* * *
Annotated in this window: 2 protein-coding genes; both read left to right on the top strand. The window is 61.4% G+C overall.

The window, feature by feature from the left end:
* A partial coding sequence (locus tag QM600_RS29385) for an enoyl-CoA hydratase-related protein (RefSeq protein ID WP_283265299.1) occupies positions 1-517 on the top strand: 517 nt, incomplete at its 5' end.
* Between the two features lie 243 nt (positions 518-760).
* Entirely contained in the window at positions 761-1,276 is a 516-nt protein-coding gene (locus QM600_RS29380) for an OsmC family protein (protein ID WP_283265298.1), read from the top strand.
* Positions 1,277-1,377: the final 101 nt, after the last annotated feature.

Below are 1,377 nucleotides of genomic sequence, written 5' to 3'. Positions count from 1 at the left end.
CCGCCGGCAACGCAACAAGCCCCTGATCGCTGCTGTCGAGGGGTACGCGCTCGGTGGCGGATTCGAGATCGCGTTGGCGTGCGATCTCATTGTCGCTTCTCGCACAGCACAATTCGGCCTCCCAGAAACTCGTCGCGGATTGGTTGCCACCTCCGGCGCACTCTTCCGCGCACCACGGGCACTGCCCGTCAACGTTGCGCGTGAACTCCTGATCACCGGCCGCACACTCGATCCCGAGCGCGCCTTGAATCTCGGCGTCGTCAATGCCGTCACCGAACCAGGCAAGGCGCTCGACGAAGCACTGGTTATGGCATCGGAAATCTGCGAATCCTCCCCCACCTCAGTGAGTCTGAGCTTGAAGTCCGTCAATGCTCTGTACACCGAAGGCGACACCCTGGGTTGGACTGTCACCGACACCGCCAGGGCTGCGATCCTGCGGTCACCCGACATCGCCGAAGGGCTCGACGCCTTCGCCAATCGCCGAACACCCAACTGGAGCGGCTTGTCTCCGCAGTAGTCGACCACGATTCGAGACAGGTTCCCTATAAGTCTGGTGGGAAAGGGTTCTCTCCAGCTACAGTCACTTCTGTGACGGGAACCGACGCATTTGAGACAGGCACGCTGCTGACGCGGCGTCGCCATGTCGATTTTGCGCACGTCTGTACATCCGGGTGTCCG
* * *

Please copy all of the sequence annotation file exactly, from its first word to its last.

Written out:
Annotated in this window: 2 protein-coding genes; both read left to right on the top strand. The window is 61.4% G+C overall.

The window, feature by feature from the left end:
* A partial coding sequence (locus tag QM600_RS29385) for an enoyl-CoA hydratase-related protein (RefSeq protein ID WP_283265299.1) occupies positions 1-517 on the top strand: 517 nt, incomplete at its 5' end.
* Between the two features lie 243 nt (positions 518-760).
* Entirely contained in the window at positions 761-1,276 is a 516-nt protein-coding gene (locus QM600_RS29380) for an OsmC family protein (protein ID WP_283265298.1), read from the top strand.
* Positions 1,277-1,377: the final 101 nt, after the last annotated feature.

Below are 1,377 nucleotides of genomic sequence, written 5' to 3'. Positions count from 1 at the left end.
CCGCCGGCAACGCAACAAGCCCCTGATCGCTGCTGTCGAGGGGTACGCGCTCGGTGGCGGATTCGAGATCGCGTTGGCGTGCGATCTCATTGTCGCTTCTCGCACAGCACAATTCGGCCTCCCAGAAACTCGTCGCGGATTGGTTGCCACCTCCGGCGCACTCTTCCGCGCACCACGGGCACTGCCCGTCAACGTTGCGCGTGAACTCCTGATCACCGGCCGCACACTCGATCCCGAGCGCGCCTTGAATCTCGGCGTCGTCAATGCCGTCACCGAACCAGGCAAGGCGCTCGACGAAGCACTGGTTATGGCATCGGAAATCTGCGAATCCTCCCCCACCTCAGTGAGTCTGAGCTTGAAGTCCGTCAATGCTCTGTACACCGAAGGCGACACCCTGGGTTGGACTGTCACCGACACCGCCAGGGCTGCGATCCTGCGGTCACCCGACATCGCCGAAGGGCTCGACGCCTTCGCCAATCGCCGAACACCCAACTGGAGCGGCTTGTCTCCGCAGTAGTCGACCACGATTCGAGACAGGTTCCCTATAAGTCTGGTGGGAAAGGGTTCTCTCCAGCTACAGTCACTTCTGTGACGGGAACCGACGCATTTGAGACAGGCACGCTGCTGACGCGGCGTCGCCATGTCGATTTTGCGCACGTCTGTACATCCGGGTGTCCG